folded upon itself along the scored line [5. The be increased, assuming of course that the thick
scored lines l2 and I6 coincide when, the pages ness of the binding strip, whether fabric or paper,
15 are stacked preparatory to binding by sewing ‘or
is about one half the thickness of the book page. 15
otherwise, as best shown in Figure 5, By virtue
By skiving only one half the pages the time
of the page I3 being shorter than the page it, ' consumed in reconditioning a book is materially
the back edge of the page will not underlie the shortened. By using a number of fabric binding
back edge of the page H! but will be spaced con
strips for the pages subjected to the most abuse
siderably forwardly of the latter.
'
a
the long life of the book will be greatly promoted 20
The fabric strip of the page If! may be folded over books'bound with paper binding strips only.
back until its free longitudinal edge I? approxi
Finally an old book reconstructed as above de
mately abuts the rear edge of the page iii. The scribed may be handled freely without appreci
fabric strip I5 of the page I3 is folded back upon able deterioration for longer periods of time and
25 itself .so that its longitudinal edge l8 approxi
under more severe conditions of service than 25
mately abuts the rear edge of the next under
hitherto possible.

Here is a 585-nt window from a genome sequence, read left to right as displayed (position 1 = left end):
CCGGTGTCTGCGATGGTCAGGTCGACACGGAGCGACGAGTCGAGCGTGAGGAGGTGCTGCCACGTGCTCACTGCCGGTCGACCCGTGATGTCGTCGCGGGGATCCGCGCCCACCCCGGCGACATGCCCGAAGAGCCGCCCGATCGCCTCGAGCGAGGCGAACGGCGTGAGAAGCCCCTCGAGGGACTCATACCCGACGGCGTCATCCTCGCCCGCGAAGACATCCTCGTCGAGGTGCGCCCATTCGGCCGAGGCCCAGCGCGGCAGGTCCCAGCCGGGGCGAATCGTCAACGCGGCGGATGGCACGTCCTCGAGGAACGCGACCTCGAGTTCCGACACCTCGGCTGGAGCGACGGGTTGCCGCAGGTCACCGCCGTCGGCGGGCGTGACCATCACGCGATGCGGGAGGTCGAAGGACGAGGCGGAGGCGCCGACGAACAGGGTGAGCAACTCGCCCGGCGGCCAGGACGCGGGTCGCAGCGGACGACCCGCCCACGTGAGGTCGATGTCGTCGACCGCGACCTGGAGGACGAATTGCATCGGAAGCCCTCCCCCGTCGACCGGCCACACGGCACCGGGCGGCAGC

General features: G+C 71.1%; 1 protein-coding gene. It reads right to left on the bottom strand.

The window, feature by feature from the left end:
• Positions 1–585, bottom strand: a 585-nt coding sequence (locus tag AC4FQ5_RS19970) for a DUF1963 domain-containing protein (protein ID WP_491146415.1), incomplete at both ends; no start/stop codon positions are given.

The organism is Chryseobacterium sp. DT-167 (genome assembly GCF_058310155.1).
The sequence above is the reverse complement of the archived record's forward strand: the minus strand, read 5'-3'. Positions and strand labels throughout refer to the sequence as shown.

lying long page I0, as best shown in Figure 5.
From the above description it is thought that
It will be pointed out, that in practice about a the construction and operation of the invention
quarter of an inch space exists between the skived will be fully understood Without further expla
edge of a short page l3 and the rear edge of a
long page l0 and this space accommodates an
accumulation of the fabric strip as shown also
nation.
_
"
30
'
What is claimed'is;
thirty ?ve to ?fty pages of the book are pro
vided with fabric binding strips constructed as
A reconditioned book having alternate long and
short pages, the rear edges of the long pages being
trimmed, the rear edges of the short pages being
skived, binding strips of one-half the thickness 85
of the pages secured to the trimmed rear edges of
above described. . The following pages to the end
the pages by overlapping, and binding strips of
of the book are provided with paper binding strips
constructed identically and applied identically as
40 above described. No numerals have been given
one-half the thickness of the pages secured to
the skived rear edges of the pages, the overlapped
and skived seams being arranged in staggered re
in Figure 5.
a
In further carrying out the invention the ?rst
to the paper binding strips in Figure 5, the differ
ence in cross hatching the fabric and paper being
relied upon to differentiate one structure from
the other.
45
The purpose of equipping the ?rst pages of the
book with fabric binding strips is to increase the
life of the reconditioned book since fabric due
lation, all of the binding strips being folded back
upon themselves, the bights of the folds being in
alignment, all of the binding strips having their
free edges disposed in close proximity to the
trimmed rear edges of the pages.
MAYNARD‘ R. HULTMAN.
45